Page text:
As the magic number (your due date!) gets closer and closer, you’re likely to feel a range of emotions: excitement, anxiety, and confusion. Not to mention, there’s one huge question looming over you: when will labor start!? Even though there’s no single way to predict, the following symptoms suggest that your baby is on his or her way very soon.
- The baby drops: This term is used often — but a lot of new moms-to-be don’t totally understand what it means. If you feel a heaviness in your pelvis and less pressure in your ribs, your baby is likely “dropping” and preparing for the sprint at the end of this marathon.
- Contractions: Braxton Hicks contractions (sporadic and irregular) can start relatively early in your pregnancy. But, in the final weeks, real contractions will begin to occur more frequently and more intensely than Braxton Hicks contractions. Many healthcare providers recommend that women go to the hospital when contractions are coming regularly between 3 and 5 minutes. Each pregnancy is different, though, so be sure to speak with your provider directly about what threshold he or she recommends for you.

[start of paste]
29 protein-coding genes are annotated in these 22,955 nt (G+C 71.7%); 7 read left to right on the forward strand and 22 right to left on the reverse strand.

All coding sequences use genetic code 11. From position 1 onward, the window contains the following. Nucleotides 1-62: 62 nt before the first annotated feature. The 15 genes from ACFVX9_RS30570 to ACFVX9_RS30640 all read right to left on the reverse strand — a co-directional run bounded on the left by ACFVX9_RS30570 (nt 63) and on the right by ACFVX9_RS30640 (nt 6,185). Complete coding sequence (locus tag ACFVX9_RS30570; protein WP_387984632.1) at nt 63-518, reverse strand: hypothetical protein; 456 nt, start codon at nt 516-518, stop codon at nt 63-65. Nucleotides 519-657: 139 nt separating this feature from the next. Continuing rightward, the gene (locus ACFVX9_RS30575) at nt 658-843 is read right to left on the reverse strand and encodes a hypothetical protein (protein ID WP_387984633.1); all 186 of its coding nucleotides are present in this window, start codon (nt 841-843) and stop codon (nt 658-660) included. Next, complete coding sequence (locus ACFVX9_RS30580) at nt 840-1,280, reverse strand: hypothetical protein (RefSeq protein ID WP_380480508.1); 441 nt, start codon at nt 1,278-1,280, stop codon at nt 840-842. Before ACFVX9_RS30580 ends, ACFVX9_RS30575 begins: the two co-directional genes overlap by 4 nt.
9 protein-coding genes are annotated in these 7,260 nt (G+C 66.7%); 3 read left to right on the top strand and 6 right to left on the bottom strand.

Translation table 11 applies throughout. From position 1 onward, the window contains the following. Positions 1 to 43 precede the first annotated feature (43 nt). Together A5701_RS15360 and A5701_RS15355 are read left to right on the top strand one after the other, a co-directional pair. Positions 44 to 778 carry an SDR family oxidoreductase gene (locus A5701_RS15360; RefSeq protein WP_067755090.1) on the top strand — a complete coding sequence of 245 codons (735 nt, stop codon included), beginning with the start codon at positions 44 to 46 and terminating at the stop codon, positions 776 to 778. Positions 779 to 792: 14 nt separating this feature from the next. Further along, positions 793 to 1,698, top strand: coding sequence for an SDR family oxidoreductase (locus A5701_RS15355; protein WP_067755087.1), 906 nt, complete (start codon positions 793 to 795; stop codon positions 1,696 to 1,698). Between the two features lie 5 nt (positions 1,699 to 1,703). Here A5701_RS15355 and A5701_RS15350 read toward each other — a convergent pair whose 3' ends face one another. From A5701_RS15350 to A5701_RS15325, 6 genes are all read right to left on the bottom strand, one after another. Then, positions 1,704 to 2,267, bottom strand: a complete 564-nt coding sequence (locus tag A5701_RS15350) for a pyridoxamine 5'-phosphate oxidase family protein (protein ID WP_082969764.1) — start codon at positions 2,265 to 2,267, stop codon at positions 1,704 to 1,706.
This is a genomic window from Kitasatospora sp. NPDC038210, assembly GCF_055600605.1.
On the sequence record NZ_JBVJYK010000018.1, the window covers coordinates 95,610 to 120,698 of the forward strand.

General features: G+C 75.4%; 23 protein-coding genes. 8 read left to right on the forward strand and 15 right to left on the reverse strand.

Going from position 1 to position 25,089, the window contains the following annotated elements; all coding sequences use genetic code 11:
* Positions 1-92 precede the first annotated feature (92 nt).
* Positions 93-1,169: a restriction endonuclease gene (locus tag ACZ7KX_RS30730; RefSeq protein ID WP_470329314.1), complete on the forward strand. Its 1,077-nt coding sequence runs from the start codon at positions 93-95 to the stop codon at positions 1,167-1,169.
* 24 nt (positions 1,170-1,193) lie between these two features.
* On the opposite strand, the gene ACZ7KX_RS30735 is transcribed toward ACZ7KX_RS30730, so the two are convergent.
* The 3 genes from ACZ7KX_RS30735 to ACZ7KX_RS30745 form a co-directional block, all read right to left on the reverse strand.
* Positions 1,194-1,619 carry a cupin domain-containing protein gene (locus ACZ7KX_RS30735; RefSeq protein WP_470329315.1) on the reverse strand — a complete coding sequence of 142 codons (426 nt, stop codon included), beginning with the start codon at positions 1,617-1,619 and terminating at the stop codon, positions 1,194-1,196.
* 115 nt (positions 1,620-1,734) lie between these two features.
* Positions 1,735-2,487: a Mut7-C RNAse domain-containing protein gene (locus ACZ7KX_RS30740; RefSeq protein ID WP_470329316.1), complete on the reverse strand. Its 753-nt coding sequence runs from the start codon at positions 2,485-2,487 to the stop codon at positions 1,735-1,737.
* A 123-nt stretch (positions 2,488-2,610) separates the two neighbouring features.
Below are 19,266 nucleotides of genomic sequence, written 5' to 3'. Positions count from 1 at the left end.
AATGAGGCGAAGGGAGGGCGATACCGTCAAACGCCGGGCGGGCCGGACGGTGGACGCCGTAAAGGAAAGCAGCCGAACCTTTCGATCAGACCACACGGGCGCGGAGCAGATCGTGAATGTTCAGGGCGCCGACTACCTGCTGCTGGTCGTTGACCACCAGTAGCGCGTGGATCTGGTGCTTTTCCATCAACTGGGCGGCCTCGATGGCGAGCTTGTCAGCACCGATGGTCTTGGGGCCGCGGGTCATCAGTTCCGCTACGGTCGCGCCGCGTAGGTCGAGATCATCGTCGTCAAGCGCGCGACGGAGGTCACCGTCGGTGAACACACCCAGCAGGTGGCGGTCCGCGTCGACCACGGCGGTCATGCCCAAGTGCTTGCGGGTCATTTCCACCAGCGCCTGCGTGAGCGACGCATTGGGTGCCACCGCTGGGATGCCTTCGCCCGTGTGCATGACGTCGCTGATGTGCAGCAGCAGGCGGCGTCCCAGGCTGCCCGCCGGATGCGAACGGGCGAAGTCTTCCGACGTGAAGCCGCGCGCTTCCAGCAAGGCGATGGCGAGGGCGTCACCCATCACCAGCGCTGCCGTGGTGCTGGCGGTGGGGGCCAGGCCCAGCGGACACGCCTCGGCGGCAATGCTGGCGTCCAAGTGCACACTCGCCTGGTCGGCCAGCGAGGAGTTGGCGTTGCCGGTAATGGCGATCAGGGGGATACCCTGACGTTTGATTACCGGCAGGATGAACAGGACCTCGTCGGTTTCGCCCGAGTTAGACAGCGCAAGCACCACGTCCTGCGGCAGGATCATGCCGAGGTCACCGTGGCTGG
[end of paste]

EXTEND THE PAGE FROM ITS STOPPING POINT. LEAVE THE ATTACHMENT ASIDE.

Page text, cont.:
- Cervical changes: As birth approaches, your cervix undergoes some significant changes. Most of us know that the cervix dilates to help usher your baby into the world. Dilation can be assessed by your provider and typically starts weeks before you give birth; it is only a general indication of approaching labor. You may also experience a softening of your cervix due to the many changes in connective tissue associated with pregnancy.
- Bloody show: The “Bloody show” isn’t a horror movie your partner picked to scare you into labor; it’s when you pass the mucus plug surrounding your cervix. Typically, it’s tinted red, brown, or pink. It can come out as a lump all at once or increased vaginal discharge over a few days. This can also occur after a vaginal exam or sex.
- Water breaks: Your water breaking is the classic indication of labor. It’s worth noting that your “water breaking” is actually a rupture of the fluid filled sac surrounding the baby. Contractions should start soon after. If not, you’ll need to induce labor to minimize the risks of infection. So, if your water breaks – or you even you suspect it’s broken – call your provider immediately!
The most important thing to keep in mind is that labor is different for every woman and for every pregnancy. Some women will be uncomfortable, feeling labor approaching over the course of several weeks; others might only experience a backache. It’s always better to call your provider with a false alarm than to jeopardize your health. After all, it’s your body and your baby. You know what’s best for you, and if you’re unsure, your doctor or midwife can probably give you valuable advice!